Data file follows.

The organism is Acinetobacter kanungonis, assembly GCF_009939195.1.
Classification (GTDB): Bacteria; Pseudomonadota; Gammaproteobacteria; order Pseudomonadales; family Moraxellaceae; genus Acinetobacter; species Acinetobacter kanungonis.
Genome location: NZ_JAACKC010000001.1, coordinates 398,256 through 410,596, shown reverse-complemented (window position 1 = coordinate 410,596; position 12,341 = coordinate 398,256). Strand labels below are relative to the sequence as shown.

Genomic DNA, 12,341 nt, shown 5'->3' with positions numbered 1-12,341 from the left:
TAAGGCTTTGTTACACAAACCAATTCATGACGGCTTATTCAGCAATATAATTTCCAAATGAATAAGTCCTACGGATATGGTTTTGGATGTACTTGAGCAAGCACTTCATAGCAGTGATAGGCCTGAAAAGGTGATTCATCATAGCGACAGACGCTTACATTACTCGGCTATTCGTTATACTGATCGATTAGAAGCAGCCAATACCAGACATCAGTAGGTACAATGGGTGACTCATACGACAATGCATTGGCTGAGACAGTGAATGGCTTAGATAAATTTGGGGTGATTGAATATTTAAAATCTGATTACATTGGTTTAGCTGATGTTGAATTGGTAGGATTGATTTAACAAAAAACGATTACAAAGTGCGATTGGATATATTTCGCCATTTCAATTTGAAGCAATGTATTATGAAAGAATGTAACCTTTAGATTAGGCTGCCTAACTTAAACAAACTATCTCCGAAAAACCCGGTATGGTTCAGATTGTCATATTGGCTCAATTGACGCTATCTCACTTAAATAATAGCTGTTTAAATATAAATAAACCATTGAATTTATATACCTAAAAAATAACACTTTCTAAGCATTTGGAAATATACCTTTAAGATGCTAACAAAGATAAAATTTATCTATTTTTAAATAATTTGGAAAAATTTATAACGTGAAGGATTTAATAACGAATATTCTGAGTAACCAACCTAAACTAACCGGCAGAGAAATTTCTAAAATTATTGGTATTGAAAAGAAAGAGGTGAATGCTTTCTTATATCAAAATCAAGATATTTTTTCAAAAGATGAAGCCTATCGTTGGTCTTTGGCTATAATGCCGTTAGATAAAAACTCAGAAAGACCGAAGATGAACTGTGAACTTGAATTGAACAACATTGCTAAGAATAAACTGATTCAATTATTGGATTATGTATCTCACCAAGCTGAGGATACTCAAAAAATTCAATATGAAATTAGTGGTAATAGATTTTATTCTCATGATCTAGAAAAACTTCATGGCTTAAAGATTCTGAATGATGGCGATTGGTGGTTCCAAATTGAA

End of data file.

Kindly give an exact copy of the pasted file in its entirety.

The organism is Acinetobacter kanungonis, assembly GCF_009939195.1.
Classification (GTDB): Bacteria; Pseudomonadota; Gammaproteobacteria; order Pseudomonadales; family Moraxellaceae; genus Acinetobacter; species Acinetobacter kanungonis.
Genome location: NZ_JAACKC010000001.1, coordinates 398,256 through 410,596, shown reverse-complemented (window position 1 = coordinate 410,596; position 12,341 = coordinate 398,256). Strand labels below are relative to the sequence as shown.

Genomic DNA, 12,341 nt, shown 5'->3' with positions numbered 1-12,341 from the left:
TAAGGCTTTGTTACACAAACCAATTCATGACGGCTTATTCAGCAATATAATTTCCAAATGAATAAGTCCTACGGATATGGTTTTGGATGTACTTGAGCAAGCACTTCATAGCAGTGATAGGCCTGAAAAGGTGATTCATCATAGCGACAGACGCTTACATTACTCGGCTATTCGTTATACTGATCGATTAGAAGCAGCCAATACCAGACATCAGTAGGTACAATGGGTGACTCATACGACAATGCATTGGCTGAGACAGTGAATGGCTTAGATAAATTTGGGGTGATTGAATATTTAAAATCTGATTACATTGGTTTAGCTGATGTTGAATTGGTAGGATTGATTTAACAAAAAACGATTACAAAGTGCGATTGGATATATTTCGCCATTTCAATTTGAAGCAATGTATTATGAAAGAATGTAACCTTTAGATTAGGCTGCCTAACTTAAACAAACTATCTCCGAAAAACCCGGTATGGTTCAGATTGTCATATTGGCTCAATTGACGCTATCTCACTTAAATAATAGCTGTTTAAATATAAATAAACCATTGAATTTATATACCTAAAAAATAACACTTTCTAAGCATTTGGAAATATACCTTTAAGATGCTAACAAAGATAAAATTTATCTATTTTTAAATAATTTGGAAAAATTTATAACGTGAAGGATTTAATAACGAATATTCTGAGTAACCAACCTAAACTAACCGGCAGAGAAATTTCTAAAATTATTGGTATTGAAAAGAAAGAGGTGAATGCTTTCTTATATCAAAATCAAGATATTTTTTCAAAAGATGAAGCCTATCGTTGGTCTTTGGCTATAATGCCGTTAGATAAAAACTCAGAAAGACCGAAGATGAACTGTGAACTTGAATTGAACAACATTGCTAAGAATAAACTGATTCAATTATTGGATTATGTATCTCACCAAGCTGAGGATACTCAAAAAATTCAATATGAAATTAGTGGTAATAGATTTTATTCTCATGATCTAGAAAAACTTCATGGCTTAAAGATTCTGAATGATGGCGATTGGTGGTTCCAAATTGAA